-s marks the plural in so many European languages that breaking the habit is proving quite difficult..
I believe this is simply a common prima facie assumption, e.g. from Wikipedia: "The Esperanto nominal–adjectival paradigm as a whole is taken from Greek: Esperanto nominative singular muzo (muse) vs. Greek mousa, nominative plural muzoj vs. Greek mousai, and accusative singular muzon vs. Greek mousan." These statements usually lack primary citation or are speculative. I have not seen any explication directly from writings of Zamenhof, but I also hope someone will direct me to one if it exists.
Not only Ancient Greek, but Latin (a close language) too. Eg. Campus (singular) and Campi (Plural). Of the Romanic languages, mainly Italian and Romanian derives the words from Latin using the nominative case, consequently using -i for plural.
Eg. in Italian child is Bambino (singular) and Bambini (plural). In Romanian the word priest is Preot (singular) and Preoți (plural)
In other cases (eg. French, Castelhano, Castilian, Catalan, Portuguese) they derive the words from another case (not sure which one now), that do the plurals with -s.
That said, I think it is quite common to leave it out. Esperanto tends to base itself for many such rules more on (other) European languages than on English, and many such languages do not have the Oxford comma. I always use it for English, but never for my native Dutch, for example (where it is considered wrong). I probably wouldn't use it for Esperanto either. But it wouldn't bother me if someone else did.
It seems that Spanish legumbre has both meanings. SpanishDict says that in cooking, it means legumes as in English ("Los vegetarianos consumen muchas legumbres, como frijoles o lentejas, porque tienen mucha proteína" = Vegetarians consume lots of legumes, like beans and lentils, because they have a lot of protein), but in botany, it could mean either ("Pedro cultiva legumbres en su jardín para alimentar a sus conejos" = Pedro grows vegetables in his garden to feed his rabbits). I could be wrong, though, because I'm not a native Spanish speaker.
Okay, here's a follow-up question. Where do you draw the line between 'frukto' and 'fruktoj'? Is a bunch of grapes fruktoj, or does it have to be different kinds of fruit? Is more than one pea legomoj? If I cut a wedge of cheese into bite-size slices, would that be fromagoj?
A lot of this is a particularly Anglo-centric way of looking at various foodstuffs. Fruit and fruits can both mean the same thing. "I have a bowl of fruit." can mean that I have a bowl that's full of apples, and only apples. or it can mean that I have a bowl full of mixed fruit. (see what i did there?) Esperanto says "more than one kind? Plural" Veggies are usually perceived as plural, even if you only have a bit of spinach on your plate. Esperanto says "Only one kind? I think that's singular, but…"
Cheese is usually also treated by number of types. If your pile of fruits and veggies has a bit of muenster, but only muenster, with it, it doesn't look at the number of chunks of muenster it looks at the fact that there is only one discernible type of cheese on your sabhzi, or party tray.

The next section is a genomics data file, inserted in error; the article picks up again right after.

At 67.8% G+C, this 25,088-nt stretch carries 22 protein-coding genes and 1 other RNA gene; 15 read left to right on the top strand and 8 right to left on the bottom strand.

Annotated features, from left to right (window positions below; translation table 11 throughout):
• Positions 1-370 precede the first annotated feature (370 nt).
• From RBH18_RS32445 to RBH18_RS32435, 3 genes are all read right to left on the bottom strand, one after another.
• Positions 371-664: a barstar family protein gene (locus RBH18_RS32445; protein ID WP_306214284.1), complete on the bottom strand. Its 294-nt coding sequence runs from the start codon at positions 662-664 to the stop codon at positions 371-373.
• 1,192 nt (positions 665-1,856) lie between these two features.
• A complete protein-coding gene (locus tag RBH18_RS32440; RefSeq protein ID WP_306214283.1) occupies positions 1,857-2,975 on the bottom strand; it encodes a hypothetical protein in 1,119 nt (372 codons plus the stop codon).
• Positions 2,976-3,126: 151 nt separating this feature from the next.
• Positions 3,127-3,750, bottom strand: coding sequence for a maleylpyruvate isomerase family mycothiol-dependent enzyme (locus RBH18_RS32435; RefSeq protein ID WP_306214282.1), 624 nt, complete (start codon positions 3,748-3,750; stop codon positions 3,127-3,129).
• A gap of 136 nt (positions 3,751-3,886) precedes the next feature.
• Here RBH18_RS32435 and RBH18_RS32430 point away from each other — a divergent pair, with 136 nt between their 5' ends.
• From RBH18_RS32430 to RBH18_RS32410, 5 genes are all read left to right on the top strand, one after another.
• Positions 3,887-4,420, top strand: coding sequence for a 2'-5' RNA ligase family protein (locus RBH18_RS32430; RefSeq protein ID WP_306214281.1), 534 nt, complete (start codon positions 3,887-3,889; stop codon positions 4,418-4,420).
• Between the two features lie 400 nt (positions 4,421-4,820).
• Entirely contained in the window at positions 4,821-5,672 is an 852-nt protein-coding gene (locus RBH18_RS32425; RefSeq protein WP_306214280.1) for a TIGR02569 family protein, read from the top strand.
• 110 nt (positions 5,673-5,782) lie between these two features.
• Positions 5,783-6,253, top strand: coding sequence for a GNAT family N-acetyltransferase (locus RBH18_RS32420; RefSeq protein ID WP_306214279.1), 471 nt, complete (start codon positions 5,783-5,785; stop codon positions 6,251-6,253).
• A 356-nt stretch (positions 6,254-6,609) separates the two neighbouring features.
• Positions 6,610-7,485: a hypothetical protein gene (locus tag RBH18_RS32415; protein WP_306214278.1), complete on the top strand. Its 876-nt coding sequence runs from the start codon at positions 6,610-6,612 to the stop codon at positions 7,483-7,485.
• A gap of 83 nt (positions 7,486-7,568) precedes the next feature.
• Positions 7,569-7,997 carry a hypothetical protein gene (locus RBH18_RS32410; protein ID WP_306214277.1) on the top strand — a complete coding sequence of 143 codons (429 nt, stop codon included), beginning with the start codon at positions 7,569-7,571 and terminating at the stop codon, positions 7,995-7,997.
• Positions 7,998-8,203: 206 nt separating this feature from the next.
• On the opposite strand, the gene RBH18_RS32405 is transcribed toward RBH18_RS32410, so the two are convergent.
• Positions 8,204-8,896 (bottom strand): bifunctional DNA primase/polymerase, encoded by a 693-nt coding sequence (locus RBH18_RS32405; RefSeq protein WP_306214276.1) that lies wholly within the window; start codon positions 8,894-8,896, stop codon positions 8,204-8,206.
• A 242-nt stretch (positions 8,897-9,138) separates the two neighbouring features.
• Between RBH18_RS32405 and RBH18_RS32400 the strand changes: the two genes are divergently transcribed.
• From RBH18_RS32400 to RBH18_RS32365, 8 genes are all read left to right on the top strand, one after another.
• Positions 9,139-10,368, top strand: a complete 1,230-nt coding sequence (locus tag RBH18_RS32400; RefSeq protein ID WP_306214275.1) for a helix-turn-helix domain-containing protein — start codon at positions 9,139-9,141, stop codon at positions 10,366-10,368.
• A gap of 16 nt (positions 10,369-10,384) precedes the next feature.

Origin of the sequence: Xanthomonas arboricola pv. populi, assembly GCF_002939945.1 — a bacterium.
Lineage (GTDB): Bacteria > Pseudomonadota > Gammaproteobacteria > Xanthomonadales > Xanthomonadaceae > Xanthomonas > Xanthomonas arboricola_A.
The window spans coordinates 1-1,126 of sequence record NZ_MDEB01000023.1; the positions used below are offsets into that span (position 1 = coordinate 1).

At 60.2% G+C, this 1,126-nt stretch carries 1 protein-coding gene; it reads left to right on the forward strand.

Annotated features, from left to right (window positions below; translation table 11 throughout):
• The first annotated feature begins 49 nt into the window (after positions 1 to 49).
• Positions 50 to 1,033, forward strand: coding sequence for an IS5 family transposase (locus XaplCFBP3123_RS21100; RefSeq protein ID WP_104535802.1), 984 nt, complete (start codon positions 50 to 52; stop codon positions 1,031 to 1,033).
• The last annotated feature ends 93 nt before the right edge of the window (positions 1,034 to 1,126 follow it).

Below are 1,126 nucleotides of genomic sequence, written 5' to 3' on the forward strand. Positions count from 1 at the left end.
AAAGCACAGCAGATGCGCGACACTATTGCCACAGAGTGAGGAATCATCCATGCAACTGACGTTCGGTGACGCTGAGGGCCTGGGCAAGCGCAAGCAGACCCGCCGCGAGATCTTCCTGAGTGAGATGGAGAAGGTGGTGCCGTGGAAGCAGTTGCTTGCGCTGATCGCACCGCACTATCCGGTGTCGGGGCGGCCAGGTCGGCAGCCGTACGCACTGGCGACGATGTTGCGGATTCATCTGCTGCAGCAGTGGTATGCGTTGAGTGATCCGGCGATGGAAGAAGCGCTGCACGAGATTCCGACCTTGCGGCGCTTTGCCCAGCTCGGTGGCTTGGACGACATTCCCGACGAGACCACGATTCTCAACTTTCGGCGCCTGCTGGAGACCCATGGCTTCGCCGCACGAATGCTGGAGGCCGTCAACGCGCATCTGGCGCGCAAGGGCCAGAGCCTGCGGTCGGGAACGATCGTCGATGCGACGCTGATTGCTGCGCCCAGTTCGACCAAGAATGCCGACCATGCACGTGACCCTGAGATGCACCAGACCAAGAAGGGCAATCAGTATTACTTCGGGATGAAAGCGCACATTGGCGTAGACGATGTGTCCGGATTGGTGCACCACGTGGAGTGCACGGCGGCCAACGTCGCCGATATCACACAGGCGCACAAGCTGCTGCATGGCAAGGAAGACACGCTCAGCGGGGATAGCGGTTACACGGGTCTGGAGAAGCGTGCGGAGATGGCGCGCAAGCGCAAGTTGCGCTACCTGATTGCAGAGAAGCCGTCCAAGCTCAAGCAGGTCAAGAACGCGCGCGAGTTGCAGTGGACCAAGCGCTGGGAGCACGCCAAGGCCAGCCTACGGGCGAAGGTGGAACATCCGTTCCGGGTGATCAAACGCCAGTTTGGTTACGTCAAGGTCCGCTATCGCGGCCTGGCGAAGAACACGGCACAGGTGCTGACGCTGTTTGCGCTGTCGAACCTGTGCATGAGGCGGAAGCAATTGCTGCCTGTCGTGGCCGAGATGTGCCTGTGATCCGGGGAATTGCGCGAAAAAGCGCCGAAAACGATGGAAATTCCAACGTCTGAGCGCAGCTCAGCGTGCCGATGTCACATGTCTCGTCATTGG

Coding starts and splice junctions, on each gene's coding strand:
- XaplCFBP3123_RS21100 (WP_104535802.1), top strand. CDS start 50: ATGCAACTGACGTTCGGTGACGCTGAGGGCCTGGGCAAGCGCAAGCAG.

For this to be fromaĝoj then one would need to toss some Camembert, Wensleydale, or brie onto the tray also. (Maybe while someone is playing bouzouki in the corner?)
(For the nedenaskaj anglo-parolantoj that last is yet another Monty Python reference. Google: "Monty Python Cheese Shop")
This is the second time today that I've read the claim that something in the course is an anglicism. I see this very often. Most of the time, it's about a feature of Esperanto which is like several languages - and sometimes it's not even about a feature which is like English! I'd appreciate a little more evidence with claims like this.
HuckleSmothered, last I heard, doesn't receive notifications about replies, so he may not be back to read this comment, but while fromaĝo can be countable in Esperanto, it isn't always so.
It seems to me that the answer can go either way.
- montojn da fruktoj kaj viando kaj fromaĝoj kaj legomoj
- manĝi ĝin kun butero kaj fromaĝo;
- sekigitaj vinberoj, sakon da rizo, iom da lakto kaj fromaĝo,
- [Knabino] dividis kun mi sian iometon da fromaĝo, cepoj, pano kaj akveca vino.
- “rostitaj pomoj kun kaprina fromaĝo”, “lentokareo kun pomoj”,
- konsistanta el fromaĝo, fruktoj kaj dolĉaĵoj
The above examples are pulled from Tekstaro.com and are meant to show that cheese sometimes is uncountable and sometimes means a wheel of cheese - and that it's ordinary to mix plurality and non-countability.
Fruit, in English, is a sort of "mass" or "irregular noun." When one is discussing plural fruits one may lump them all into a singular class. So a pot full of grapes, apples, pears, bananas and peaches can still be called "a bowl of fruit," while at the same time a container bearing only apples can still be "a bowl of fruit." The English usage of "fruits" is something which I, a native English speaker, cannot discern the exact rules for.
I know, sounds kinda fruity.
"Fruit" is a mass noun
"A noun denoting something that normally cannot be counted but that may be countable when it refers to different units or types, e.g., coffee, bread ( drank some coffee, ordered two coffees ; ate some bread, several different breads )."
So "fruit" refers to an uncountable amount of fruit. "Fruits" would refer to specifically distinct types of fruits, which cannot be assumed in the context of the sentence above.